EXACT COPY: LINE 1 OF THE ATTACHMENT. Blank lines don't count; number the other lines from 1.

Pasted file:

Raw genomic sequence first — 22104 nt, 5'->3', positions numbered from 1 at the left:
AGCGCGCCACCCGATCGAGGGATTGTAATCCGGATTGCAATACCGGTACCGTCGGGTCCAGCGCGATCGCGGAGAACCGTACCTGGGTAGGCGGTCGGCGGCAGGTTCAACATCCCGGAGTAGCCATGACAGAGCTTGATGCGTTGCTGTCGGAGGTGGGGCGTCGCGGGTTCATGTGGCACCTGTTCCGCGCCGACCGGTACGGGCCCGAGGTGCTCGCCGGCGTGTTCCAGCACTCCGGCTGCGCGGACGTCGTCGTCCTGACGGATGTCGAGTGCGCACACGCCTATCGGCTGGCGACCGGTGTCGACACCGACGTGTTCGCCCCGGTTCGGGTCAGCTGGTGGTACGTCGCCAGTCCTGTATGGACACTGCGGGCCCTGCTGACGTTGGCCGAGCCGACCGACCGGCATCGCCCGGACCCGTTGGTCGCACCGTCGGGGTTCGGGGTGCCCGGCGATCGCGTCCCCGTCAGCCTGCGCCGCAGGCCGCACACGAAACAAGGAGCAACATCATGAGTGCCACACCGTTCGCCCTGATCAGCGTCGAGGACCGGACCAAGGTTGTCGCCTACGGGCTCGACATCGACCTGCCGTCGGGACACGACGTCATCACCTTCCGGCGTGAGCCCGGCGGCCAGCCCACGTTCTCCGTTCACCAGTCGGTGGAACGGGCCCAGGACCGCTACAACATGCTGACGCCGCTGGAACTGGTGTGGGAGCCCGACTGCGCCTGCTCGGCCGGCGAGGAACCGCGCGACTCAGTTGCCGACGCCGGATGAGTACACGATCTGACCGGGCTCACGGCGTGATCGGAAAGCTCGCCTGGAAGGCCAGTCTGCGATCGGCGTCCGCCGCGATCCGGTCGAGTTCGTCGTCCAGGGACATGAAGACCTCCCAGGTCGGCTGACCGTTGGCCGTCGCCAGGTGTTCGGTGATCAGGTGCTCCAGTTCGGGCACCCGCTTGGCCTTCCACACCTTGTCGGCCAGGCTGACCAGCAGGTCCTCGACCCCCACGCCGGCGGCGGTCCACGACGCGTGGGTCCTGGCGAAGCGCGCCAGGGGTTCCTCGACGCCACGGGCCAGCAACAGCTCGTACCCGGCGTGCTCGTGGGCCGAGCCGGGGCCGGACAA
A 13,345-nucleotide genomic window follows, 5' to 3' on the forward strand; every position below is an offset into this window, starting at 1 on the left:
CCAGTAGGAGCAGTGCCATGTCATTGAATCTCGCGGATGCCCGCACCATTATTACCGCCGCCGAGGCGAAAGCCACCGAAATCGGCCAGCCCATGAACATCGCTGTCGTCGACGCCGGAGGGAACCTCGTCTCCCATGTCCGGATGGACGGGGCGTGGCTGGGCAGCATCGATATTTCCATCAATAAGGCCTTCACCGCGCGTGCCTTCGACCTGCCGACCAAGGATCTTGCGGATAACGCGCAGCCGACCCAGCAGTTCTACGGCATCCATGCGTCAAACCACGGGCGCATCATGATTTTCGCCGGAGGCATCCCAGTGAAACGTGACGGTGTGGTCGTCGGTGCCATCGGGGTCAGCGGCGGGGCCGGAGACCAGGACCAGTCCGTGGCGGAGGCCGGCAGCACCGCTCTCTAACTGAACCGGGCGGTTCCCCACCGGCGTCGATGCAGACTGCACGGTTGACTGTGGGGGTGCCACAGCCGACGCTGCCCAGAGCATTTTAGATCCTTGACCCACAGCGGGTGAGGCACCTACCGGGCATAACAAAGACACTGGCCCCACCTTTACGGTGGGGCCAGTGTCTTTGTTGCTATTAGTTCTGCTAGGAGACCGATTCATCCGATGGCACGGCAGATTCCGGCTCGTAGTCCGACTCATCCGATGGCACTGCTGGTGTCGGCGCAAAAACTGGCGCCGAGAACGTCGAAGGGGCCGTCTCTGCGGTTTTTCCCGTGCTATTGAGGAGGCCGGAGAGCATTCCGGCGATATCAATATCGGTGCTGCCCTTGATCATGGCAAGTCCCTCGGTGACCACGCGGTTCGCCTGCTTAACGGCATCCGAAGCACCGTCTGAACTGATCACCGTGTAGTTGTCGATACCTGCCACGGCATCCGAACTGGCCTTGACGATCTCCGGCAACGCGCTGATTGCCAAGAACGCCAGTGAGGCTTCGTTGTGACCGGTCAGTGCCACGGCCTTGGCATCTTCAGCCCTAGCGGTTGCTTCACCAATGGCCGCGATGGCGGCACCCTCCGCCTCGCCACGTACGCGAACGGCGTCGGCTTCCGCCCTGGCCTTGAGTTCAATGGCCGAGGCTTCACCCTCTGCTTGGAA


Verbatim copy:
Raw genomic sequence first — 22104 nt, 5'->3', positions numbered from 1 at the left: